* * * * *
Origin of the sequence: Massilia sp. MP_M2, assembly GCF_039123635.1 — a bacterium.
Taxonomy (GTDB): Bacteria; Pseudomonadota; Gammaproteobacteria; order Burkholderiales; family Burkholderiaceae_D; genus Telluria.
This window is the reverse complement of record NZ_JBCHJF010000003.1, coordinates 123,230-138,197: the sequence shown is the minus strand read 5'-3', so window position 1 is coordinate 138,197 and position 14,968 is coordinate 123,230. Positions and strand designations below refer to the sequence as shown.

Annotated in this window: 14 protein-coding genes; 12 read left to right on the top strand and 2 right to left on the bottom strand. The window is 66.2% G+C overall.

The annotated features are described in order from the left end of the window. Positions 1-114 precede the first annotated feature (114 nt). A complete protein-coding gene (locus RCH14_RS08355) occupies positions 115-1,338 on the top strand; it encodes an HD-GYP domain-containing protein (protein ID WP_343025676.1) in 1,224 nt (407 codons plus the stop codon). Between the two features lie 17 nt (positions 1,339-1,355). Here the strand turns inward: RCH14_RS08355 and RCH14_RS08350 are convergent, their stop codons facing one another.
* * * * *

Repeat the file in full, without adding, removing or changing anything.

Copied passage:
Origin of the sequence: Massilia sp. MP_M2, assembly GCF_039123635.1 — a bacterium.
Taxonomy (GTDB): Bacteria; Pseudomonadota; Gammaproteobacteria; order Burkholderiales; family Burkholderiaceae_D; genus Telluria.
This window is the reverse complement of record NZ_JBCHJF010000003.1, coordinates 123,230-138,197: the sequence shown is the minus strand read 5'-3', so window position 1 is coordinate 138,197 and position 14,968 is coordinate 123,230. Positions and strand designations below refer to the sequence as shown.

Annotated in this window: 14 protein-coding genes; 12 read left to right on the top strand and 2 right to left on the bottom strand. The window is 66.2% G+C overall.

The annotated features are described in order from the left end of the window. Positions 1-114 precede the first annotated feature (114 nt). A complete protein-coding gene (locus RCH14_RS08355) occupies positions 115-1,338 on the top strand; it encodes an HD-GYP domain-containing protein (protein ID WP_343025676.1) in 1,224 nt (407 codons plus the stop codon). Between the two features lie 17 nt (positions 1,339-1,355). Here the strand turns inward: RCH14_RS08355 and RCH14_RS08350 are convergent, their stop codons facing one another.